Hussey Copper launches line of anti-bacterial fixtures
January 13, 2014 11:41 PM
Joseph M. Mallak, CEO of Leetsdale-based Hussey Copper, says its new line of copper home improvement products, when cleaned regularly, will kill more than 99.9 percent of bacteria on their surfaces within two hours.
By Len Boselovic / Pittsburgh Post-Gazette
Coming to a home near you soon: copper sinks, cabinet fixtures and other products designed to kill bacteria.
Leetsdale-based Hussey Copper said its new line of home improvement products, when cleaned regularly, will kill more than 99.9 percent of bacteria on their surfaces within two hours and will keep fighting germs that return. Germs targeted by the copper include methicillin-resistant Staphylococcus aureus, or MRSA.
The home improvement line includes bathroom sinks, wall plates for light switches and electrical outlets, push/pull plates used on doors, cabinet fixtures and tile. They come in a copper finish as well as one that has the look of stainless steel.
The fixtures are made with a copper alloy, MD-Cu29, that has been certified to destroy bacteria by the U.S. Environmental Protection Agency.
"We think there's a big potential for it," said Hussey CEO Joseph M. Mallak. "It's at a price point that we consider every American can afford."
Antibiotic-resistant strains of bacteria and the cost of caring for patients who develop infections during hospital stays have rekindled interest in copper's germ-fighting potential. Ancient Egyptians, Greeks and other cultures used copper to sanitize water and to treat wounds, sores and skin infections.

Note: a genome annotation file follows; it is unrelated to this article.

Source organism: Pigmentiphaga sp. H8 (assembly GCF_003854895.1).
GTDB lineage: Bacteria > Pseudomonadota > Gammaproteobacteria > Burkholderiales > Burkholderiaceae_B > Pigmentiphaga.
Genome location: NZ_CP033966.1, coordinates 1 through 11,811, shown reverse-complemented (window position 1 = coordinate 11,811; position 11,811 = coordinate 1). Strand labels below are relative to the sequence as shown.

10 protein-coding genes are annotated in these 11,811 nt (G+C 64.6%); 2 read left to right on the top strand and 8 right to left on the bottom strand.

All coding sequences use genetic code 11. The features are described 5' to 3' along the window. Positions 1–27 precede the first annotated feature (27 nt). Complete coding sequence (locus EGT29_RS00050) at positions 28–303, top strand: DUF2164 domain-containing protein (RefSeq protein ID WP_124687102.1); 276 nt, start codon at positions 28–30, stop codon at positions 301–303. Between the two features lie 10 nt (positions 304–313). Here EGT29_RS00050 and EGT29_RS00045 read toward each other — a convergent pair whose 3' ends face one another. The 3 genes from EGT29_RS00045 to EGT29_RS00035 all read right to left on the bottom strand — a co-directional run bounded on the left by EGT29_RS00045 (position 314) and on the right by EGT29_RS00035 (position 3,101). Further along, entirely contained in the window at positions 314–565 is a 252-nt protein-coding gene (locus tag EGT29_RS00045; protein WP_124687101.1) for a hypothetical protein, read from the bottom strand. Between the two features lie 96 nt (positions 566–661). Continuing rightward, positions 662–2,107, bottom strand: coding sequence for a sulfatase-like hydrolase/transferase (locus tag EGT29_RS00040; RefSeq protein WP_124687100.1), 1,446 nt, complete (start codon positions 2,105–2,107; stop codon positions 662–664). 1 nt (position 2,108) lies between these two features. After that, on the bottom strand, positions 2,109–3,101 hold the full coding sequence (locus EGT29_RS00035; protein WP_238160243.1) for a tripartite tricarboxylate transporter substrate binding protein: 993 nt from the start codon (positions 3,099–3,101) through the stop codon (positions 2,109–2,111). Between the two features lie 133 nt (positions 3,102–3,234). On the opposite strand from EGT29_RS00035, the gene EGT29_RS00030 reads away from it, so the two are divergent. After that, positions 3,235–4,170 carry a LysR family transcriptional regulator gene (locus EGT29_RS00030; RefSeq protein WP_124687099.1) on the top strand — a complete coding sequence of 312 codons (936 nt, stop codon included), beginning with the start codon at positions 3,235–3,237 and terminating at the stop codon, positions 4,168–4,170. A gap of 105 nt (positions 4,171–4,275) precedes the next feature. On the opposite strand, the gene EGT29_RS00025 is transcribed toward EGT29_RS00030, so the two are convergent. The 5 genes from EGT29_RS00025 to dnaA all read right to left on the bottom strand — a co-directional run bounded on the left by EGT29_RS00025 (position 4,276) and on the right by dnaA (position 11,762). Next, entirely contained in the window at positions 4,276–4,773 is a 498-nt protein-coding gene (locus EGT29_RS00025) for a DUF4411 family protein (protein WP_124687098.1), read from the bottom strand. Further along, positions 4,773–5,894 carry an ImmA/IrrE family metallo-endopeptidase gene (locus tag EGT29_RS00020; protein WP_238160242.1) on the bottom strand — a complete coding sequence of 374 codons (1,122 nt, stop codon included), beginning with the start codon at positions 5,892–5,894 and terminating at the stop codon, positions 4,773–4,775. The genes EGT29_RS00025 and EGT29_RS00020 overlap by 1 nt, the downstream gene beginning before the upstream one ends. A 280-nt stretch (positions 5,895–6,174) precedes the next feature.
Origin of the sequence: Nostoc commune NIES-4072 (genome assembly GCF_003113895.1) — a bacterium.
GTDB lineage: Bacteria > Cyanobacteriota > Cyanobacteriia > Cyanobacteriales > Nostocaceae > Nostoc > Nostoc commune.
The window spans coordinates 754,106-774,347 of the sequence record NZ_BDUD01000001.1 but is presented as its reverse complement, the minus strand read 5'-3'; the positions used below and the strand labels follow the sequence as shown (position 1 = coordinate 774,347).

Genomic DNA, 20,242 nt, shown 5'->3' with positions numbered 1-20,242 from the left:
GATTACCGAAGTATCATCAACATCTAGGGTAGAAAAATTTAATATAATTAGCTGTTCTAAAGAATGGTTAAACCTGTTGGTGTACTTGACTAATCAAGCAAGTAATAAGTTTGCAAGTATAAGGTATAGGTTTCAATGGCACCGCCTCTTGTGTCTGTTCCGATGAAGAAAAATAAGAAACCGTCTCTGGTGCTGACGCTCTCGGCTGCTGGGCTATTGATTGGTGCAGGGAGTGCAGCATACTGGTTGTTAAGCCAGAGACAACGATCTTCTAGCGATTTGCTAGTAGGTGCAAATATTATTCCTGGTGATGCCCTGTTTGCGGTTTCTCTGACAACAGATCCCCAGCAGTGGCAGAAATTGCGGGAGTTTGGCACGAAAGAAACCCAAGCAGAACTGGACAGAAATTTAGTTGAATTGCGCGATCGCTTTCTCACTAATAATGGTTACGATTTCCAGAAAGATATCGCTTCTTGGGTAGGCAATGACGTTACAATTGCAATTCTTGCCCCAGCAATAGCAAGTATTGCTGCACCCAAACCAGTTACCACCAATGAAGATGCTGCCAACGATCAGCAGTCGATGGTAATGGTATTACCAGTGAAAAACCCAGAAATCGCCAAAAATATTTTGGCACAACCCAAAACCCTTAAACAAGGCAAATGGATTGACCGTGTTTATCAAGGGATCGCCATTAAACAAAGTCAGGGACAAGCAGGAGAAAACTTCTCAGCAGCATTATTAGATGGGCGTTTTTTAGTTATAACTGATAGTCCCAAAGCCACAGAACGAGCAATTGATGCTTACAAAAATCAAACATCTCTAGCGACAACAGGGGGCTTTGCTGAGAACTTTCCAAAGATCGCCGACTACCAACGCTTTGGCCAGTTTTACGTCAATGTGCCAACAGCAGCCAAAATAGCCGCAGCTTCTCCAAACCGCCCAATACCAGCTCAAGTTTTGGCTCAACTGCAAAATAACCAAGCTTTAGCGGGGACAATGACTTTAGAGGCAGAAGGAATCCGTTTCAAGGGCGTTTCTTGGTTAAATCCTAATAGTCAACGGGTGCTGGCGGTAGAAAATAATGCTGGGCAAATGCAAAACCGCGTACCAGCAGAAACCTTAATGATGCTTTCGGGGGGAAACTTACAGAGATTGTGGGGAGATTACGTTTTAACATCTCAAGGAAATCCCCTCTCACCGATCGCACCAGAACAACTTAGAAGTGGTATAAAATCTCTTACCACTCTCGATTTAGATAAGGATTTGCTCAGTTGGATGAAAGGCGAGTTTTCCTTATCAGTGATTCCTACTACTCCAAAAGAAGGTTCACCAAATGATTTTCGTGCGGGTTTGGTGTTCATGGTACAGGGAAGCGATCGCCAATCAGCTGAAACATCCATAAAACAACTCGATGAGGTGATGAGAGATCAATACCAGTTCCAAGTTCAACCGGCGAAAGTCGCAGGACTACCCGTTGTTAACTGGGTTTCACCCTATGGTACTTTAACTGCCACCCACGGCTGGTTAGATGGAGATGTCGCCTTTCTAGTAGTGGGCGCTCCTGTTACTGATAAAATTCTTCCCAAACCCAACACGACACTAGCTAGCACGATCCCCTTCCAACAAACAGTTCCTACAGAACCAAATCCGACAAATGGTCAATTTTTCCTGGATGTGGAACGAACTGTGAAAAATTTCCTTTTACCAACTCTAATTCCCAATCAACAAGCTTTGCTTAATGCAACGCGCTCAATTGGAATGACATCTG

Researchers say copper interferes with the metabolism and respiration of the germ, but there is no single reason why it is effective. Mr. Mallak said the company expects by the end of June to announce agreements with distributors and nationwide home improvement chains to sell the products. In the meantime, consumers can purchase them at a Hussey website, www.md-cu29.com.
The initiative builds on Hussey's efforts to sell the germ-destroying metal to other markets. The company is already selling to hospitals, where it is being used to reduce infections. The copper producer said it retrofitted the intensive care unit of a major hospital with copper fixtures, but Mr. Mallak declined to identify the hospital. He said agreements with other hospitals will be announced shortly.
Hussey's marketing is getting some help from Medicare and Medicaid. In October, the federal programs will begin penalizing hospitals that have the worst records in protecting patients from infections during their stays.
A study released in a medical journal last year found that using copper objects in intensive care units at three hospitals cut the number of infections patients developed during their stays by more than half.
The U.S. Department of Health and Human Services said hospital-acquired infections kill 100,000 patients each year and add as much as $45 billion to health care costs.
Mr. Mallak said other potential markets include schools, nursing homes, rehabilitation centers and public facilities. Hussey is providing copper for drinking fountains at Atlanta's Hartsfield-Jackson airport.
The new product line is another step along the road back for Hussey, which was brought out of bankruptcy in December 2011 by Patriarch Partners, a New York private equity firm. The company produces raw metal by melting scrap, processes it into sheet, plate and other semifinished forms, and fabricates finished plants.
In addition to the Leetsdale plant, which employs about 350, Hussey also operates a plant in Eminence, Ky.
Mr. Mallak said copper for the home improvement products is made at Leetsdale. The products are made at both plants, but they are all shipped out of Leetsdale.
Len Boselovic: email@example.com or 412-263-1941.
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